William Morris is probably best known as one of the most famous pattern designers of Victorian England, but he was also a furniture designer, a poet, a novelist, a translator of Icelandic early texts and a social activist associated with the Arts and Crafts Movement. Morris believed that mass production impoverished both the lives of the factory workers doing the same repetitive actions for hours on end in terrible working conditions and our idea of good, valuable design.

A main figure in the early socialist movement, Morris thought everyone deserved good quality design that was unique and manually crafted, directly competing against designers such as Michael Thonet and his No. 14 chair (also known as Bistro Chair), the world’s first mass-produced item of furniture. Due to the high cost of hand-crafting furniture in such small batches, Morris’s designs could therefore never be affordable and his company - Morris & Co. - sadly did not make it past the death of its founder.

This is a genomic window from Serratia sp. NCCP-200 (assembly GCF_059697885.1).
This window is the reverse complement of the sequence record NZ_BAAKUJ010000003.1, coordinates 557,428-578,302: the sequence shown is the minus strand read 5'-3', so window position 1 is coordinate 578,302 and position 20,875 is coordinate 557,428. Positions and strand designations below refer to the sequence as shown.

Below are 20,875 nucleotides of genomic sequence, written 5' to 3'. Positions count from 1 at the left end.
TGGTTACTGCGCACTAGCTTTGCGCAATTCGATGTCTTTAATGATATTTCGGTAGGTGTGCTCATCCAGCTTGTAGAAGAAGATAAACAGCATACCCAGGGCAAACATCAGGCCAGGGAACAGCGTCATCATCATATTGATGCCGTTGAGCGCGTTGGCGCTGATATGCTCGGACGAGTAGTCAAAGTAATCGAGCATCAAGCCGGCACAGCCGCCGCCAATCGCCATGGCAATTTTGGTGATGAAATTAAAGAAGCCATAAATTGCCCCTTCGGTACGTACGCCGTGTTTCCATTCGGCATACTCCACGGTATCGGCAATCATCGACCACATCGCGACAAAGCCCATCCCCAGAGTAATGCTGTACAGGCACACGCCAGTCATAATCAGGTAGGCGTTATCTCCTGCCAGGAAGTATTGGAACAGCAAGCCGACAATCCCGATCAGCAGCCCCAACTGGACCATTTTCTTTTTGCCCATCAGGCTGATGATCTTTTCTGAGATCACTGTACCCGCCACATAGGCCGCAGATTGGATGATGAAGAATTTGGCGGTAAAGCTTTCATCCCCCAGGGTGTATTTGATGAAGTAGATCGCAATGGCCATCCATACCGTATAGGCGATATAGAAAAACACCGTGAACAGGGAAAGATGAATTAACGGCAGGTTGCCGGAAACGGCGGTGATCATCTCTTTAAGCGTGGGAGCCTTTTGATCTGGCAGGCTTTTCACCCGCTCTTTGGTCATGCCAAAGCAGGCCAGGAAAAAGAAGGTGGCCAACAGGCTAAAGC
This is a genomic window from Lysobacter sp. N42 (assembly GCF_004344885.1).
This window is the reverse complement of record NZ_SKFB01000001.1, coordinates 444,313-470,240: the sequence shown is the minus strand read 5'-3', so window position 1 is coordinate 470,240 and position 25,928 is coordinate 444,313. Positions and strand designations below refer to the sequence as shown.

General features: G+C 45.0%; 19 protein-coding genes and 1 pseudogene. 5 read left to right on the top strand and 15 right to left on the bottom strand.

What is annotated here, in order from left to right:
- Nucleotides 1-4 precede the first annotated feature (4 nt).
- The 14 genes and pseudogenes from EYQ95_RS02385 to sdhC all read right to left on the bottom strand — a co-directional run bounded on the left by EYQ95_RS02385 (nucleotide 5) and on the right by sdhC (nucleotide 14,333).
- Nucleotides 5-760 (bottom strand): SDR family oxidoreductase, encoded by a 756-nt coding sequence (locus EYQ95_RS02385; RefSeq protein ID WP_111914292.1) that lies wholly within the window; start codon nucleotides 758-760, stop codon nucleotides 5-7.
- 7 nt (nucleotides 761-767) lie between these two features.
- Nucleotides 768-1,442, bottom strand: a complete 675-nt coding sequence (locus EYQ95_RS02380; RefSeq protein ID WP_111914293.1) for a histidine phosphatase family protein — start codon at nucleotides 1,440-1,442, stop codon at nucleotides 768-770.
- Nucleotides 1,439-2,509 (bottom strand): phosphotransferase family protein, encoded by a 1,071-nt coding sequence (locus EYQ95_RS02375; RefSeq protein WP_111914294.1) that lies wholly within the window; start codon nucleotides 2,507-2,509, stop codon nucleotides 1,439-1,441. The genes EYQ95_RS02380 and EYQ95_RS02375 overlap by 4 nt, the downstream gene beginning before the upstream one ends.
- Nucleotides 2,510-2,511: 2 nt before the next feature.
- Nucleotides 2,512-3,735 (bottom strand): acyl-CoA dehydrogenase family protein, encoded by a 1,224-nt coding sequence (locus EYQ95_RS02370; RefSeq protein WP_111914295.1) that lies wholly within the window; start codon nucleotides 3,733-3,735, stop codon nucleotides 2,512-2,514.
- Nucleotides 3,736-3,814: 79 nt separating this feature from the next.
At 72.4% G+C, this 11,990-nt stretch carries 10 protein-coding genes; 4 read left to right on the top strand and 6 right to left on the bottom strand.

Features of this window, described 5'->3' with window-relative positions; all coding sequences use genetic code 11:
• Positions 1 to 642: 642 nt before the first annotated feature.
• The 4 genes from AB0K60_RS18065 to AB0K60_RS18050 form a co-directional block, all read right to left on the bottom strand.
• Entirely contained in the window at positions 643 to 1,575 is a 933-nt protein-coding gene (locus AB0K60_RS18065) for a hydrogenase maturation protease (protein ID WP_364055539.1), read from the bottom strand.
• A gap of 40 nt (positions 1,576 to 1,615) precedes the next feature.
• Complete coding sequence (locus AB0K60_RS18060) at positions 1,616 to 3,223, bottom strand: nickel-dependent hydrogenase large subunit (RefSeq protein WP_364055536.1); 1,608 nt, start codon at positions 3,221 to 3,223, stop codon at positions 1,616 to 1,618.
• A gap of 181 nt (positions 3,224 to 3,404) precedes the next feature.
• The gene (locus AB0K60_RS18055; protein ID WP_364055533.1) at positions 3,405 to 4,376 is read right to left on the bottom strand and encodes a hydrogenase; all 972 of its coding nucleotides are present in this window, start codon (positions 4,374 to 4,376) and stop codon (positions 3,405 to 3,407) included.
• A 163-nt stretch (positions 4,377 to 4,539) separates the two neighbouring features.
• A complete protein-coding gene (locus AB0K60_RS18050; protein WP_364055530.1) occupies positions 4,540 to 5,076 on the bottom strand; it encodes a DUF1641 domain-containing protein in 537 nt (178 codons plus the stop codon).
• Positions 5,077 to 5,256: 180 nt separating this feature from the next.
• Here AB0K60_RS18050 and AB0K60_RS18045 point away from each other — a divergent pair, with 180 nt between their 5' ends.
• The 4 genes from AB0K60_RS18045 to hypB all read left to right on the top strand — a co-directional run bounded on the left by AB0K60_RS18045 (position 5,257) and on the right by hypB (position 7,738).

Morris’s Red House, in Swindon (UK)

Furniture design by William Morris

Wallpapers with bird motives by William Morris

Thonet’s Chair no. 14